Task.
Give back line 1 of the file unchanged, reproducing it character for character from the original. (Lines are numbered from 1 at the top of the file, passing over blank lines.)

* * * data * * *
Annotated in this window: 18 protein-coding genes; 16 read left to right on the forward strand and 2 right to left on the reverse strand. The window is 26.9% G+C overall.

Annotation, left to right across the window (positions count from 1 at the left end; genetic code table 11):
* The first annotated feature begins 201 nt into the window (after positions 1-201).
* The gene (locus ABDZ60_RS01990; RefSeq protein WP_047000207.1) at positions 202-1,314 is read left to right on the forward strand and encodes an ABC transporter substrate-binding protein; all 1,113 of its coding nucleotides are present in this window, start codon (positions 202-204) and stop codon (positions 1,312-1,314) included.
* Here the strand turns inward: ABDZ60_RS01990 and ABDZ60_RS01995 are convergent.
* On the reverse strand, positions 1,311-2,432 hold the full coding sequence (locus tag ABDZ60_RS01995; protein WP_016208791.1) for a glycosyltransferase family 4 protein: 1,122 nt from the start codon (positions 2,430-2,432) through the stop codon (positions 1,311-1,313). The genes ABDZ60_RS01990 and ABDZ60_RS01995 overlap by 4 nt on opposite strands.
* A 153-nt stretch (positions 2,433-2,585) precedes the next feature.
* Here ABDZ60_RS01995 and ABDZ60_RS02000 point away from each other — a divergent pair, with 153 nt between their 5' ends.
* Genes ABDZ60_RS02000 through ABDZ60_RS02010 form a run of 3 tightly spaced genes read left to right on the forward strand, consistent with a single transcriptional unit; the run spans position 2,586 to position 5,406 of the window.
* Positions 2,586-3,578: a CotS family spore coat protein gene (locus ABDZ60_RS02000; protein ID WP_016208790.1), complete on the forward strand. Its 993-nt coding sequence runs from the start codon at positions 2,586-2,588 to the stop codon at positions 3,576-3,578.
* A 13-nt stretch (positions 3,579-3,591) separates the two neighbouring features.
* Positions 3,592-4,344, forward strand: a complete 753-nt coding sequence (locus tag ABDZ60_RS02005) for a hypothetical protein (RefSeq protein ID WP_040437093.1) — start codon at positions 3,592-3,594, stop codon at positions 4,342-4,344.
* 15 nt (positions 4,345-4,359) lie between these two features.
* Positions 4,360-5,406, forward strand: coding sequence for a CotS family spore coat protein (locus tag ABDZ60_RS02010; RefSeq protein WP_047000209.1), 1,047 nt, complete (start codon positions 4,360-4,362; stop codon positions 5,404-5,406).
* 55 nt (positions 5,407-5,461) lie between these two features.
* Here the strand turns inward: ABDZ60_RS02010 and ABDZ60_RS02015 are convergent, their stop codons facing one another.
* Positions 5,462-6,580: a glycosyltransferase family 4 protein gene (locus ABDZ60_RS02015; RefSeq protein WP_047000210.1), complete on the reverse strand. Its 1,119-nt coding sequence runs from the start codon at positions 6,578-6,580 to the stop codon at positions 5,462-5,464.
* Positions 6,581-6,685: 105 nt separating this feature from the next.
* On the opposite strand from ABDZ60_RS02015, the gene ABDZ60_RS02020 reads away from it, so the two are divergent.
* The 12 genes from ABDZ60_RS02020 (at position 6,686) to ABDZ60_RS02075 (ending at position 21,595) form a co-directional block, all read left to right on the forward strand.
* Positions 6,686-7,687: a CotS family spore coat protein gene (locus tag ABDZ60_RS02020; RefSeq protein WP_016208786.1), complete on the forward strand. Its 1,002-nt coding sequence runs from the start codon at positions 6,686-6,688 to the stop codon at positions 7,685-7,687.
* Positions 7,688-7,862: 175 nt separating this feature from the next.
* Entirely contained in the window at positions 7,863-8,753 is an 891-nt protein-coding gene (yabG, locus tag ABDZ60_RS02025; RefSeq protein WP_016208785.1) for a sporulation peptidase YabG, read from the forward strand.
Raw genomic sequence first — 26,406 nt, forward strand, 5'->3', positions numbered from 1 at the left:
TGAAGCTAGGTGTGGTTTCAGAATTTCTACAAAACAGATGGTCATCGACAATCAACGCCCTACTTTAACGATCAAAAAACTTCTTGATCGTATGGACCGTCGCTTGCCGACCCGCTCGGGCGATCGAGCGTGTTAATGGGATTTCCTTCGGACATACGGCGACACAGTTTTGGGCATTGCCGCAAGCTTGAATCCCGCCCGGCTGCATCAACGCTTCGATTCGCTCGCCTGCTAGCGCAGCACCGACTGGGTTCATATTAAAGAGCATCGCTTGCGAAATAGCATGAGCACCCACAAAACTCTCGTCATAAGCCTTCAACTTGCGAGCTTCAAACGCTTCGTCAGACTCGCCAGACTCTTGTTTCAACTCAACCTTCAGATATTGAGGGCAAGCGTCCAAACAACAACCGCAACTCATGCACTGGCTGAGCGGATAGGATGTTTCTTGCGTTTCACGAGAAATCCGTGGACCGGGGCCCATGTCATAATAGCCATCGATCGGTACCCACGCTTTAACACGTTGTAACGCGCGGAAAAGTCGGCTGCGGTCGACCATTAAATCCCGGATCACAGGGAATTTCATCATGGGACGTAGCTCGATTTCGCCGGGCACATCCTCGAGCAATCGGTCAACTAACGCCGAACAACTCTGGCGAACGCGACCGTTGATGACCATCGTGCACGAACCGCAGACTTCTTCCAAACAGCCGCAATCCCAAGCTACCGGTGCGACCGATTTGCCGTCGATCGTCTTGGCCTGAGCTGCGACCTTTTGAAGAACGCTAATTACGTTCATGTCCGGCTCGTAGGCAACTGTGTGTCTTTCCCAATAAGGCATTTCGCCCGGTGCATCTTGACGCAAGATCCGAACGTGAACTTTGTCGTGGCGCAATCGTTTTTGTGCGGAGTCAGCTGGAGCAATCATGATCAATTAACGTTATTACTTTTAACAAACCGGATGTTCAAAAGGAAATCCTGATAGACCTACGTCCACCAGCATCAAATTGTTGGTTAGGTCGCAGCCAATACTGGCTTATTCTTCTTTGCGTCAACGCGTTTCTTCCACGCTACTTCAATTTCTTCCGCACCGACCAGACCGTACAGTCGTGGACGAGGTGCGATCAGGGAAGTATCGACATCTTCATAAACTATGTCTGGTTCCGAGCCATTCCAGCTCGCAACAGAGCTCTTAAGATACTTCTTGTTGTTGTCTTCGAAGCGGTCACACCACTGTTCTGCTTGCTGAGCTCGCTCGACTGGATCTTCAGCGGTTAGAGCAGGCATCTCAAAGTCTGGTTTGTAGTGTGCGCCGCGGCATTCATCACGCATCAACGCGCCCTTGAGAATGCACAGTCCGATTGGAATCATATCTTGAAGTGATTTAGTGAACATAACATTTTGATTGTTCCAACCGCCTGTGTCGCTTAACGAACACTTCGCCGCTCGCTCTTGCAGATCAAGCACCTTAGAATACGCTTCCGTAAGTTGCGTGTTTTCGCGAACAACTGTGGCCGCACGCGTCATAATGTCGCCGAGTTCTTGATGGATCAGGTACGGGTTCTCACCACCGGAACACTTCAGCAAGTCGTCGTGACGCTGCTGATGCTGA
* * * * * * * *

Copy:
Annotated in this window: 18 protein-coding genes; 16 read left to right on the forward strand and 2 right to left on the reverse strand. The window is 26.9% G+C overall.